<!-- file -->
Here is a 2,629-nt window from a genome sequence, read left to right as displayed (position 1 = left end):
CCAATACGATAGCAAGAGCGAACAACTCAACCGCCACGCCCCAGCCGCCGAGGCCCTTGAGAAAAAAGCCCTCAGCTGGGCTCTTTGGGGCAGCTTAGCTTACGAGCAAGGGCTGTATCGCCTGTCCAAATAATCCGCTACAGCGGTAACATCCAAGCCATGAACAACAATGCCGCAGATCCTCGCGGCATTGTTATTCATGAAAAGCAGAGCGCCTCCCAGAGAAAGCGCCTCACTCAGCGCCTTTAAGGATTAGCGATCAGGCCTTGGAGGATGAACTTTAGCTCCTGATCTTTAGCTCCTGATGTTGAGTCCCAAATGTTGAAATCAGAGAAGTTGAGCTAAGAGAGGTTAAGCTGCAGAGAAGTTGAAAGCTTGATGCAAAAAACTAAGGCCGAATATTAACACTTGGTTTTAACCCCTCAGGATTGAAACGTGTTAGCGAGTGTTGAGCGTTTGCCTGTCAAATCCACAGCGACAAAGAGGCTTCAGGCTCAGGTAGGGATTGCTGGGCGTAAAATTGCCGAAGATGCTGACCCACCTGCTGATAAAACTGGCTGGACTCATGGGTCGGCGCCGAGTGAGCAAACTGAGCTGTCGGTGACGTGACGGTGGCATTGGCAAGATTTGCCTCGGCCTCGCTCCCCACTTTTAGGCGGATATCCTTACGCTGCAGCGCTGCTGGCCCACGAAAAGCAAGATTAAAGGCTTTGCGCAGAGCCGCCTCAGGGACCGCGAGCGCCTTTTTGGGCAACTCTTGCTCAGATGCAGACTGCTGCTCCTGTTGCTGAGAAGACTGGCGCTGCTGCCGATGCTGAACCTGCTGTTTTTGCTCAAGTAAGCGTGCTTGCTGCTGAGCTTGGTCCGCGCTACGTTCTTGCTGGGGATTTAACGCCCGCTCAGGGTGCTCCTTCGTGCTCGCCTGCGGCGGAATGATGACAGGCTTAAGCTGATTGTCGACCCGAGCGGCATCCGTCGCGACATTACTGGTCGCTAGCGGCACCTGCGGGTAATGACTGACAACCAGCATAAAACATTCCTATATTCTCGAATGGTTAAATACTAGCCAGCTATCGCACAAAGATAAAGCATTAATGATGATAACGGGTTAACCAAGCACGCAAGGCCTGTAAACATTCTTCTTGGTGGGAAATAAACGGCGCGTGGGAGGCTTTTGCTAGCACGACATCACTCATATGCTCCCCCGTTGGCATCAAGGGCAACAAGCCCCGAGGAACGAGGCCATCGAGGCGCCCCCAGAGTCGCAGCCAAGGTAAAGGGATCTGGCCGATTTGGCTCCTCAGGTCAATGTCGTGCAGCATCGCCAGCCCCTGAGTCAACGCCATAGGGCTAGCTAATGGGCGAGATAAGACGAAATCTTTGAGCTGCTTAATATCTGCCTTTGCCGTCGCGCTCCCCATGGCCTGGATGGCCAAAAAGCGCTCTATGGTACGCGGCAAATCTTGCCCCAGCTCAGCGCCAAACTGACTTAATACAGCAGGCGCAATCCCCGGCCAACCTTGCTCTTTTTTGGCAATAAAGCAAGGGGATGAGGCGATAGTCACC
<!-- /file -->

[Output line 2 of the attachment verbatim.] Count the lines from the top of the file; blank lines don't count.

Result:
CCAATACGATAGCAAGAGCGAACAACTCAACCGCCACGCCCCAGCCGCCGAGGCCCTTGAGAAAAAAGCCCTCAGCTGGGCTCTTTGGGGCAGCTTAGCTTACGAGCAAGGGCTGTATCGCCTGTCCAAATAATCCGCTACAGCGGTAACATCCAAGCCATGAACAACAATGCCGCAGATCCTCGCGGCATTGTTATTCATGAAAAGCAGAGCGCCTCCCAGAGAAAGCGCCTCACTCAGCGCCTTTAAGGATTAGCGATCAGGCCTTGGAGGATGAACTTTAGCTCCTGATCTTTAGCTCCTGATGTTGAGTCCCAAATGTTGAAATCAGAGAAGTTGAGCTAAGAGAGGTTAAGCTGCAGAGAAGTTGAAAGCTTGATGCAAAAAACTAAGGCCGAATATTAACACTTGGTTTTAACCCCTCAGGATTGAAACGTGTTAGCGAGTGTTGAGCGTTTGCCTGTCAAATCCACAGCGACAAAGAGGCTTCAGGCTCAGGTAGGGATTGCTGGGCGTAAAATTGCCGAAGATGCTGACCCACCTGCTGATAAAACTGGCTGGACTCATGGGTCGGCGCCGAGTGAGCAAACTGAGCTGTCGGTGACGTGACGGTGGCATTGGCAAGATTTGCCTCGGCCTCGCTCCCCACTTTTAGGCGGATATCCTTACGCTGCAGCGCTGCTGGCCCACGAAAAGCAAGATTAAAGGCTTTGCGCAGAGCCGCCTCAGGGACCGCGAGCGCCTTTTTGGGCAACTCTTGCTCAGATGCAGACTGCTGCTCCTGTTGCTGAGAAGACTGGCGCTGCTGCCGATGCTGAACCTGCTGTTTTTGCTCAAGTAAGCGTGCTTGCTGCTGAGCTTGGTCCGCGCTACGTTCTTGCTGGGGATTTAACGCCCGCTCAGGGTGCTCCTTCGTGCTCGCCTGCGGCGGAATGATGACAGGCTTAAGCTGATTGTCGACCCGAGCGGCATCCGTCGCGACATTACTGGTCGCTAGCGGCACCTGCGGGTAATGACTGACAACCAGCATAAAACATTCCTATATTCTCGAATGGTTAAATACTAGCCAGCTATCGCACAAAGATAAAGCATTAATGATGATAACGGGTTAACCAAGCACGCAAGGCCTGTAAACATTCTTCTTGGTGGGAAATAAACGGCGCGTGGGAGGCTTTTGCTAGCACGACATCACTCATATGCTCCCCCGTTGGCATCAAGGGCAACAAGCCCCGAGGAACGAGGCCATCGAGGCGCCCCCAGAGTCGCAGCCAAGGTAAAGGGATCTGGCCGATTTGGCTCCTCAGGTCAATGTCGTGCAGCATCGCCAGCCCCTGAGTCAACGCCATAGGGCTAGCTAATGGGCGAGATAAGACGAAATCTTTGAGCTGCTTAATATCTGCCTTTGCCGTCGCGCTCCCCATGGCCTGGATGGCCAAAAAGCGCTCTATGGTACGCGGCAAATCTTGCCCCAGCTCAGCGCCAAACTGACTTAATACAGCAGGCGCAATCCCCGGCCAACCTTGCTCTTTTTTGGCAATAAAGCAAGGGGATGAGGCGATAGTCACC